It turns out, social media marketing doesn’t have to be same old, same old. More often than not, you scroll through social feeds or streams and see a celebrity or other popular user of the platform promoting an item by holding it or standing near it, with a bland smile and generic copy pasted into the photo’s description.
Now, of course, not every sponsored post plays out like this. But a lot do. And where’s the fun in that?
Through a new campaign, which launched last September, Viktor & Rolf took its Flowerbomb fragrance brand into the 21st century. The company combined brand messaging, hints of surrealism and whimsicality, and nodes of dreaminess, and created something exciting and new for influencers.
Instead of shipping various influencers bottles of their fragrance, Viktor & Rolf worked with influencer marketing platform Fohr Card to carefully select influencers who “match our consumer and embody our brand,” Laura Azaria, vp of marketing for European fragrances at L’Oréal USA, told Adweek.
“We weren’t interested in them just having a fragrance bottle in their hands, though we do love our bottle,” Azaria said. “It’s beautiful.”
Instead, Viktor & Rolf worked with various designers and the influencers themselves to create a lush flower-scape for influencers to interact with and eventually post on their own social channels.
“It was the perfect campaign for me to work with,” said Katie Rodgers, also known as @paperfashion on Instagram. Rodgers started to post her art online in 2009 while working full time before eventually quitting her job to pursue her own work a few years later.
“This totally captured the dream worlds that I try to paint, but it was IRL [in real life],” said Rodgers.
Her fans seemed to agree. In fact, a few of the #flowerbomb influencers saw more engagement on those particular photos than their usual posts, as reported by Fohr Card who managed the campaign. Rodgers saw a 45 percent increase over her normal engagement. Jeanne Grey, who posts on @thegreylayers with lifestyle and travel content, saw the highest engagement of the campaign, with 5.82 percent.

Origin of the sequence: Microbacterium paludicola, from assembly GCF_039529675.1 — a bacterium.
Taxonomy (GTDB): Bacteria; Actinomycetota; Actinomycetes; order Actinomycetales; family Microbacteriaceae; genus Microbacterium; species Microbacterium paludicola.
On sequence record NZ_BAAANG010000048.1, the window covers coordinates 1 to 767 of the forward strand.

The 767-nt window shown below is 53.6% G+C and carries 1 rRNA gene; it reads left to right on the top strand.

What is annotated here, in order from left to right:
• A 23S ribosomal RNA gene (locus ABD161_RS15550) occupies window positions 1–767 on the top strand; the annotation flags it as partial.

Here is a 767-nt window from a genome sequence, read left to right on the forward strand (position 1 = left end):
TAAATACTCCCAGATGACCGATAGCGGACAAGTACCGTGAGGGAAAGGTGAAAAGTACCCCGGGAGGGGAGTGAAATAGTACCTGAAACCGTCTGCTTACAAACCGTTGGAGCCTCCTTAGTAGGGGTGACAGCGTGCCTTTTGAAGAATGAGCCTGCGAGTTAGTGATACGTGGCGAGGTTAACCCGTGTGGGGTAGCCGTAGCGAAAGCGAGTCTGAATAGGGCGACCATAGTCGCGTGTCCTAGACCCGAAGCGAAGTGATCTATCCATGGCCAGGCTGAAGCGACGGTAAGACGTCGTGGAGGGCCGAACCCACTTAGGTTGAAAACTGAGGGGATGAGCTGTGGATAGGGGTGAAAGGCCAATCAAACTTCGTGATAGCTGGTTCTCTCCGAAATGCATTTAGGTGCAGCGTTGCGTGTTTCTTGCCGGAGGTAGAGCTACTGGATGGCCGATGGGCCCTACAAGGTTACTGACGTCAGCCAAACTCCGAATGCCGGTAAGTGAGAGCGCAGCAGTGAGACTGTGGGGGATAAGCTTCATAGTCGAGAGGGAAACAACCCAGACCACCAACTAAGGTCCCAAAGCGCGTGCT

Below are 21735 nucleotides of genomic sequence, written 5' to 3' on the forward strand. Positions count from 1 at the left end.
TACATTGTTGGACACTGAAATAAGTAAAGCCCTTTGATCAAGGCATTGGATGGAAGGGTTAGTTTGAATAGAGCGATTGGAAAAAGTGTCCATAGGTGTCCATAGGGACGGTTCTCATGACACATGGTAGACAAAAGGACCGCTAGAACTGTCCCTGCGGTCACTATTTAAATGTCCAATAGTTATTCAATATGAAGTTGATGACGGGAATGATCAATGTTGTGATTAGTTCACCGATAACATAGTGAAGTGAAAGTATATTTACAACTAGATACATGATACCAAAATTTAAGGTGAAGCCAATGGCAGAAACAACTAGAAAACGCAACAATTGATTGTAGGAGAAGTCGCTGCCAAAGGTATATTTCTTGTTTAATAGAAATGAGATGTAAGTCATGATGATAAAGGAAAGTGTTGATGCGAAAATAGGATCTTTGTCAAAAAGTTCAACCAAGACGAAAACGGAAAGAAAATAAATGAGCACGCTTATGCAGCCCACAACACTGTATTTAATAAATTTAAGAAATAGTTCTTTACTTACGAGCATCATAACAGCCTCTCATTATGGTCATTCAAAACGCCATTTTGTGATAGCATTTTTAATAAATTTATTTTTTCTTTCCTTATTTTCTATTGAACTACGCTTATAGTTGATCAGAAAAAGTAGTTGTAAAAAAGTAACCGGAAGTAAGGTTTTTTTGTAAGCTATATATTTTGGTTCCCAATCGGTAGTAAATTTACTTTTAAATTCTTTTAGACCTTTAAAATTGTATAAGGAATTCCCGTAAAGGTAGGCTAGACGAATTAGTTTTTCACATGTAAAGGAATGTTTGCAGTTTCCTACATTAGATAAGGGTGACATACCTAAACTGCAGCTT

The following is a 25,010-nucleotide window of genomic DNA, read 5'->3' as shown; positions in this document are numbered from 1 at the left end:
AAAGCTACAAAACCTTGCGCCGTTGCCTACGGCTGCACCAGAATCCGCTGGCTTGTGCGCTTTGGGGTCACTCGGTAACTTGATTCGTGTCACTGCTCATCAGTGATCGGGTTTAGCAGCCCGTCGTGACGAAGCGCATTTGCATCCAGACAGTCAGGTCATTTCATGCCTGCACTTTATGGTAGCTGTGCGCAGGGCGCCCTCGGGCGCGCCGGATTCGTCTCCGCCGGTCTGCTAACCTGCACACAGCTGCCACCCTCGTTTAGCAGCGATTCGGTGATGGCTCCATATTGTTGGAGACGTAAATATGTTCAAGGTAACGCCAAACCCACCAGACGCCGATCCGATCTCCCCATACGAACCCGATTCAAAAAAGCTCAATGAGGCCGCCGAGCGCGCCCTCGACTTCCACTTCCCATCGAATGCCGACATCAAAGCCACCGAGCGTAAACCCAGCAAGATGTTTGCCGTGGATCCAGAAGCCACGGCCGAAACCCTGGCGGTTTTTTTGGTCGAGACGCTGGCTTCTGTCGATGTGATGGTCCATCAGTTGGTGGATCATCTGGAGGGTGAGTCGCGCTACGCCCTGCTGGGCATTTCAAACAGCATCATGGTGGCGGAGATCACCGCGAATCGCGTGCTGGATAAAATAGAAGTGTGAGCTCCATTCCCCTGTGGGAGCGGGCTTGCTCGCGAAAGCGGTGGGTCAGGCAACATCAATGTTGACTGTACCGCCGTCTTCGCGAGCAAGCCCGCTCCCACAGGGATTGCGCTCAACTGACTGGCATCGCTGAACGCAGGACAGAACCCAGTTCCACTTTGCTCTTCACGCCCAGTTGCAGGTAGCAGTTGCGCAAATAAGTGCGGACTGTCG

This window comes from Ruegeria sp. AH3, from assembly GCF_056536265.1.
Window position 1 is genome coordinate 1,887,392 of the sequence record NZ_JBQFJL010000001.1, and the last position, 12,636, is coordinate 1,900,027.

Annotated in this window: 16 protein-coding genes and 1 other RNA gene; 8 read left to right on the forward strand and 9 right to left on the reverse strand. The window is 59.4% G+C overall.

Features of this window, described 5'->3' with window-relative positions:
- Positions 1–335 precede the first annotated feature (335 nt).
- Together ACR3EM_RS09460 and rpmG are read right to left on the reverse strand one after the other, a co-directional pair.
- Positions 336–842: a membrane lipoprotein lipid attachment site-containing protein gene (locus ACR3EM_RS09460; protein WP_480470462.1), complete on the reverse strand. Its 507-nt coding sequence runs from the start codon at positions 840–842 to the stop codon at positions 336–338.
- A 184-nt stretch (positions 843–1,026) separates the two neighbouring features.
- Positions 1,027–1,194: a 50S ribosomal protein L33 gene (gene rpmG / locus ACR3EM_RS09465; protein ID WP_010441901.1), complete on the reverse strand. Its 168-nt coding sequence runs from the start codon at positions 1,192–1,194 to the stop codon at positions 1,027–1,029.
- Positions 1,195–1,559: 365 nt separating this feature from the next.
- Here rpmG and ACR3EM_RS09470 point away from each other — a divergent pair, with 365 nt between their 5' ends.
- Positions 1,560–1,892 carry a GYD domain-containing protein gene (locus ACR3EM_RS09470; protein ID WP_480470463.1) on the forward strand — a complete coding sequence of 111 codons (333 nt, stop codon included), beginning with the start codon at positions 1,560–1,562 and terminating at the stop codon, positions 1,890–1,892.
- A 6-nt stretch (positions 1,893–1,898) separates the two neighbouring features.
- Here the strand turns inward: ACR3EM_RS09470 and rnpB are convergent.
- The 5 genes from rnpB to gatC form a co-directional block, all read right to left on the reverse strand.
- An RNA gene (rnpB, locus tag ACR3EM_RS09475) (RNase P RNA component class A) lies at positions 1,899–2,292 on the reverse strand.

“Not only was this campaign unique and really visually appealing, but it also was great to have different creative styles come together,” Grey told Adweek. “The florist was there, a team of photographers was there, and we all created this one masterpiece at the same time.”
Grey, as her name might suggest, typically posts in a fairly monochromatic aesthetic. This wasn’t on purpose, her intentions weren’t to attract all her 194,000 followers with some kind of dulled beacon.
“Social media kind of fixed my life, even though normally it goes the other way around,” said Grey. “Things got better because it directed my aesthetic. By toning everything down, that simplified the mess of everyday life.”
A lot of Instagram profiles can become popular due to their consistent theme or overall color scheme; curating your Instagram feed, and choosing who to follow, is just as intimate as deciding what to post. To that end, viewing your feed is like dipping into your own private space that you got to decorate just how you like.
That’s what makes social influencers so powerful. Their fans, or audience, have chosen specifically whose content to pay attention to, whether its funny memes or twee photos of barns. Influencers understand how important that relationship is, and they don’t want to abuse that trust.
“For other influencers, it’s important to open conversation with those partners,” said Rodgers. “You might not right away feel like you want to do it, it may not feel quite right. But you’re allowed to feel more confident and ask if you can get more creative. Make it your own.”
“Partners are more open to your ideas than you might think,” she said. “This was something I felt would really resonate with my audience.”
“The relaunch of this 11-year-old campaign came with print advertisements, and this social campaign was a big portion of our overall plan,” said Azaria. “It felt new and different, and we were able to convey our aesthetic throughout.”
“We always want to continue to dream,” she said. “Marketers can’t just try to apply the same recipes that already exist, because it’s not enough anymore.”